Hunt does a good job of taking apart many of the assumptions that inform current business practice. He draws upon a wide range of literature to provide historical background and to explain how things have changed compared to the past, while his primary research – including interviews with managers, consultants and lawyers – illustrates in practical terms the stifling effects that risk-averse measures can have. If there is a problem with the book, it is the slightly patchy way in which these insights are tied together, with the unifying theme of society’s irrational attitude to risk stated repeatedly at intervals rather than flowing organically from the argument.

Some of the most useful material in the book concerns the way that definitions of innovation and entrepreneurship have changed, so that ‘in a world where there is a new unwillingness to take risk and define high standards, the concept of innovation can only take on a nebulous, vacuous existence’, and ‘inferior and trivial forms of innovation…quickly become vaunted as breakthrough innovation’. Companies are failing to develop the potential of the internet, for example: ‘If companies are innovative, they will find a way to use the internet in an innovative way. But if they are trying to avoid risk, then they will find a way to use the internet for that too.’ (9)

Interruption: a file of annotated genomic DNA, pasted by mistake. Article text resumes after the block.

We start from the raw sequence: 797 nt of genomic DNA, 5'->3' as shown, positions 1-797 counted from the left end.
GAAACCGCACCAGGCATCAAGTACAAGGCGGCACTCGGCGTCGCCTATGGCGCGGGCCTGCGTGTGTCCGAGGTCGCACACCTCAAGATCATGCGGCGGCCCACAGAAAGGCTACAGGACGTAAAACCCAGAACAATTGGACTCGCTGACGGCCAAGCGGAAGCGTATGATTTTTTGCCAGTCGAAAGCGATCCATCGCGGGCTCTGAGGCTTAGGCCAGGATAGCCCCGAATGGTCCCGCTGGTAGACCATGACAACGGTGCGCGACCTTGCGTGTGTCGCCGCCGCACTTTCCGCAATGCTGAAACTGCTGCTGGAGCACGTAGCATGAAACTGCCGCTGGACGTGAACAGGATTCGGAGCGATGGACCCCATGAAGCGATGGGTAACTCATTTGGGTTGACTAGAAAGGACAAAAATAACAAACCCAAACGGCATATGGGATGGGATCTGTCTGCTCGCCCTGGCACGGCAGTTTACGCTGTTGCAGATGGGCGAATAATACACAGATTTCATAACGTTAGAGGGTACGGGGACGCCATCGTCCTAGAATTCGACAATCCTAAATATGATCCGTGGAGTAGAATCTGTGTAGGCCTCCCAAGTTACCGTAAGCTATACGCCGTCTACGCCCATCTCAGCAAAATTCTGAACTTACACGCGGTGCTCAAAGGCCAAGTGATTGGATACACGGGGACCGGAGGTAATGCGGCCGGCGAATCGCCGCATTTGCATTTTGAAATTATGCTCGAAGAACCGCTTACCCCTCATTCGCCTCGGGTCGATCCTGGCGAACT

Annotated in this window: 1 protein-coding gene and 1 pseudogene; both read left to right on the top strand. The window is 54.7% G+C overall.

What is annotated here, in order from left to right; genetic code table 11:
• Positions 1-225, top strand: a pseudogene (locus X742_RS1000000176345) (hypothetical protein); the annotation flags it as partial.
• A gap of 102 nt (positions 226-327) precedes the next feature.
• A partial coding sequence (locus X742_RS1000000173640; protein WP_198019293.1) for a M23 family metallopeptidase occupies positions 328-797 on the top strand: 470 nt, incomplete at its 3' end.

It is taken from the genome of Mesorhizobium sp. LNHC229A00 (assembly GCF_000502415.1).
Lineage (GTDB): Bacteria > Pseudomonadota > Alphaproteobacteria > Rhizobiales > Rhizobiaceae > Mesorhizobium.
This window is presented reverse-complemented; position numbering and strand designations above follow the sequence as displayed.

Ultimately, The Timid Corporation suggests that if risk aversion is taken to its logical conclusion, doing business will become impossible. For example, responding to the trend for insuring speculative business risks, Hunt points out that ‘speculative risks cannot be transferred in their entirety to the insurance markets. That would actually negate the principle of the market economy.’

And commenting on shareholders who litigate when they fail to see a return on investment, Hunt says: ‘They seem unable to accept that there are never solid guarantees with investment.’ The outcry that now meets any failure by a company to achieve expected quarterly results stems from an outlook that ‘asks the impossible, namely that financial targets will always be met and on time’ (10).